Raheem Sterling was the hat-trick hero but it was also another night of progress for Jadon Sancho. Nick Wright was at Wembley to see his starring display as England began their European Qualifiers campaign with a 5-0 thrashing of Czech Republic…
Jadon Sancho waited for his moment and timed his run perfectly, bursting into the Czech Republic box behind left-back Filip Novak to meet Harry Kane’s through-ball without breaking his stride. His first-time pass to the far post was firmly struck, but Raheem Sterling was on his toes. One-nil England. And another boon to Sancho’s burgeoning reputation.
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The opener set the tone of the evening for Sterling, who finished the game with the first hat-trick of his England career, and it did the same for Sancho. This was another hugely encouraging performance from a player whose potential seems to have no limits.
It is remarkable to think that it is less than 18 months since Sancho made the first senior appearance of his career – a six-minute cameo in a 2-2 draw between Borussia Dortmund and Eintracht Frankfurt in the Bundesliga – but his extraordinary progress shows no signs of slowing down.
On Friday night, still three days shy of his 19th birthday, he became the third-youngest player to start a competitive international for England at Wembley behind only Duncan Edwards and Michael Owen. It is esteemed company but all the early evidence suggests Sancho belongs there.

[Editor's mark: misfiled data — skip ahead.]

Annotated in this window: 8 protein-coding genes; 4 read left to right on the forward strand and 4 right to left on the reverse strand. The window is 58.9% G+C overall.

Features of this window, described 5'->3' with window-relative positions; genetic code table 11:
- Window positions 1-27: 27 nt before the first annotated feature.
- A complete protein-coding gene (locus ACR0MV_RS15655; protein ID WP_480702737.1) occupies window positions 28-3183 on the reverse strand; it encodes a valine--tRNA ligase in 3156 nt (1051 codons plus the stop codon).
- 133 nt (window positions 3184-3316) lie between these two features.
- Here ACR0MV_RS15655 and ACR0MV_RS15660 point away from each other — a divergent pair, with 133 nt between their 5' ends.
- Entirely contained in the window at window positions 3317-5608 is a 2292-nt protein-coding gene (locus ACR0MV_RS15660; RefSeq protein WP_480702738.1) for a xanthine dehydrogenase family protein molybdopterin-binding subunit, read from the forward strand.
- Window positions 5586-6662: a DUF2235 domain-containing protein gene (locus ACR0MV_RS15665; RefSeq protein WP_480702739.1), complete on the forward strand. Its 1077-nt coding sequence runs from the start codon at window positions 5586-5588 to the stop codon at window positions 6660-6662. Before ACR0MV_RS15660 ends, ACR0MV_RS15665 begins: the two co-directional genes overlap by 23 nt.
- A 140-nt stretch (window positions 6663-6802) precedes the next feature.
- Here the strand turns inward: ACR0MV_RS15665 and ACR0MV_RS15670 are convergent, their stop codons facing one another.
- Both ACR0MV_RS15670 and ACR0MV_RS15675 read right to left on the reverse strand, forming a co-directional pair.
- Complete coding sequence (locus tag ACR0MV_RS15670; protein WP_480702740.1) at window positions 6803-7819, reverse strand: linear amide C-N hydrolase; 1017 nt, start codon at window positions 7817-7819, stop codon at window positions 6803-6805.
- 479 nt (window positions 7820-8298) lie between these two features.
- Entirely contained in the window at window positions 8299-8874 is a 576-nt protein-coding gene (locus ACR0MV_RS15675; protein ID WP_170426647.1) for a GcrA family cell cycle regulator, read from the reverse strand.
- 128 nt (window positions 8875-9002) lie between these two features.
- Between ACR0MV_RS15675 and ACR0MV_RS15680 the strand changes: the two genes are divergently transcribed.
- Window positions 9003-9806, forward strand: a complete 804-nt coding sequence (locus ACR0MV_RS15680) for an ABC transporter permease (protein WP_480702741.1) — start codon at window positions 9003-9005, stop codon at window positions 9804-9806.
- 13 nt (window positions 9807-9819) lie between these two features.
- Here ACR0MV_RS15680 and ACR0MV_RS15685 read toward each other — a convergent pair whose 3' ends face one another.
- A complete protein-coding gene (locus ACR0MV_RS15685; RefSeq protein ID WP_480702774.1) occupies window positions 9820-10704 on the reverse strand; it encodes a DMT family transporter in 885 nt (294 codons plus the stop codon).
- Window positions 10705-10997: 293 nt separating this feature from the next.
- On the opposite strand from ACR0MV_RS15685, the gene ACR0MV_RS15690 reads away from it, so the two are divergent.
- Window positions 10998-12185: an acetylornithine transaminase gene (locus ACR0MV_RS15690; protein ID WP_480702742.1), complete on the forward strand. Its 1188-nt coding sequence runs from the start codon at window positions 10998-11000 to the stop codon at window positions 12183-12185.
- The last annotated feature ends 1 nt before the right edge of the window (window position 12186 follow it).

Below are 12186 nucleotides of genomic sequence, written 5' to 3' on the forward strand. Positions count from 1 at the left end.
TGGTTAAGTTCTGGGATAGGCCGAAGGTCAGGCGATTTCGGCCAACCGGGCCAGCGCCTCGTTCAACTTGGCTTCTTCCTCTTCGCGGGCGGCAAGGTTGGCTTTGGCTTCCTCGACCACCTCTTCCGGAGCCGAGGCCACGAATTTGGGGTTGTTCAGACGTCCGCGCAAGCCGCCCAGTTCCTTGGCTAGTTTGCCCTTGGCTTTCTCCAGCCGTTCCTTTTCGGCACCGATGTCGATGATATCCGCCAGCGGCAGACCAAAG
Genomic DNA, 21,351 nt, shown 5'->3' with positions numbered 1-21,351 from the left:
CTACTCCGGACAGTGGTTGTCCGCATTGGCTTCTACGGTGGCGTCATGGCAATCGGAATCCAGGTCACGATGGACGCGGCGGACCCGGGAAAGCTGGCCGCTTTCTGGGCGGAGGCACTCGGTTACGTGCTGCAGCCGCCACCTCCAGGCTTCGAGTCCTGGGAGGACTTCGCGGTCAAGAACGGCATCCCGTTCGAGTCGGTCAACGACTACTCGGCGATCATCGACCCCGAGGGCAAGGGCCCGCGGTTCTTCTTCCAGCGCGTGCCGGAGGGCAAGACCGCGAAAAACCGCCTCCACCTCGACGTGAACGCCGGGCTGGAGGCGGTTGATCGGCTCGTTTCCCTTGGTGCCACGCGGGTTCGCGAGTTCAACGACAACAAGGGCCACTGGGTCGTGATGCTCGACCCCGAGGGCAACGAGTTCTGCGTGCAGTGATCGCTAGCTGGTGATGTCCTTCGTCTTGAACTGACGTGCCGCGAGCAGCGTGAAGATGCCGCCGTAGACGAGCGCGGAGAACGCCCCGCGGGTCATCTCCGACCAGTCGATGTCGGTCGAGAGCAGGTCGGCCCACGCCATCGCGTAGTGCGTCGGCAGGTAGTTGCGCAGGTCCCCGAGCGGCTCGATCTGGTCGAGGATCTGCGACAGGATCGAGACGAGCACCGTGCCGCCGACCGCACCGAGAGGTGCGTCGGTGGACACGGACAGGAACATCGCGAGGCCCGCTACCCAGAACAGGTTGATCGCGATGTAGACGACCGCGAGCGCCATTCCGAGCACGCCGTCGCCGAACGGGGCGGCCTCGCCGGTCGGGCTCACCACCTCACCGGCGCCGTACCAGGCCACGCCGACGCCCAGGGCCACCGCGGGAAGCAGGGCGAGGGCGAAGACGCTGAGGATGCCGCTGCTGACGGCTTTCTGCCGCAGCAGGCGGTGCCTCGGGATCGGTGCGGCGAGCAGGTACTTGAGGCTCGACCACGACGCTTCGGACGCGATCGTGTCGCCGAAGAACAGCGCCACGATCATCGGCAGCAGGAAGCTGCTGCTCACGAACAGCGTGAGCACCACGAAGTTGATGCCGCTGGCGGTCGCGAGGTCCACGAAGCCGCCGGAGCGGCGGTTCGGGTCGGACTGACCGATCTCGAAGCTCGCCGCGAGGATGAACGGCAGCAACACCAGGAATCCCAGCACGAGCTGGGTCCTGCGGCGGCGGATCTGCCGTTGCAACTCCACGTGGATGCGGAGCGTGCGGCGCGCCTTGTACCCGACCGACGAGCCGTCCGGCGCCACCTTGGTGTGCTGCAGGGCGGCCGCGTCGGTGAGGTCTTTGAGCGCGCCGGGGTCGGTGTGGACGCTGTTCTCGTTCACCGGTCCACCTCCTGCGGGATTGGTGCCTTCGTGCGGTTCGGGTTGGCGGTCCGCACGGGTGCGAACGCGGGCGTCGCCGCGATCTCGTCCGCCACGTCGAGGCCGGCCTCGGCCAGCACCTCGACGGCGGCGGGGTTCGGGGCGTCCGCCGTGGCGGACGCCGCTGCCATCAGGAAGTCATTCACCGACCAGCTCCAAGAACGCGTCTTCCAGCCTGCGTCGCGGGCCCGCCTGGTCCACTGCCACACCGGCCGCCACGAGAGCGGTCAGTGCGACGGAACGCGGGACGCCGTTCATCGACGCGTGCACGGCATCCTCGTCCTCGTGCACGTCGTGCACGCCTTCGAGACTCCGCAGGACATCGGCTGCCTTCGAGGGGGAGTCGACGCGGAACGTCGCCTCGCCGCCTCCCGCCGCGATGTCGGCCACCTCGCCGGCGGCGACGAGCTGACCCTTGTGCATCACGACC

A buzz of excitement travelled around the stadium every time he got on the ball, and there were positive signs as early as the first minute, when he popped up in the centre circle, turned his man and showed impressive awareness to send Kyle Walker galloping into space down the right flank.
Southgate had given Sancho licence to drift into those central areas – there was a smart pass to release Jordan Henderson from a similar position soon afterwards – but it was on the flank, one-on-one with the beleaguered Novak, that he was most effective.
It was from there that he provided his assist – his 16th of the season for club and country – and from then on his confidence grew. Shortly before half-time, he drew howls of delight from the buoyant Wembley crowd, nutmegging Novak and pulling off an impudent drag-back to win a corner off another red-shirted defender.
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Sancho was honing those skills on the concrete courts of south London just a few miles away not so long ago, and he is encouraged to play with the same kind of freedom now. But this was another display to show that he offers end product as well as flair. By the end of the game, he had created more chances than anyone else on the pitch.
They combined for the fifth goal, with Sancho charging inside from the right flank in exhilarating style before finding his fellow teenager. Hudson-Odoi’s shot was then parried by Jiri Pavlenka, but the loose ball bounced back into the net off Tomas Kalas to compound the Czechs’ misery.
Not everything came off for Sancho – the statistics showed he lost possession more times than any of his team-mates and he also spurned an excellent scoring chance midway through the second half – but what’s most important to Southgate is that he and the rest of England’s youngsters feel comfortable enough to express themselves.
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“I think the rest of the players make it an environment where they can come in and be themselves,” he explained in his post-match press conference. “They don’t feel inhibited around the camp and so they don’t feel inhibited on the pitch. You can see that by the way they played.
“Jadon made a really good contribution to the first goal. A bit of a mixture outside of that, but that’s wing players. We’re asking them to try things. We’re asking our attacking players to take things on. As a coach you have to accept that they will fail a number of times, but then the times that they succeed will create chances and will create goals.”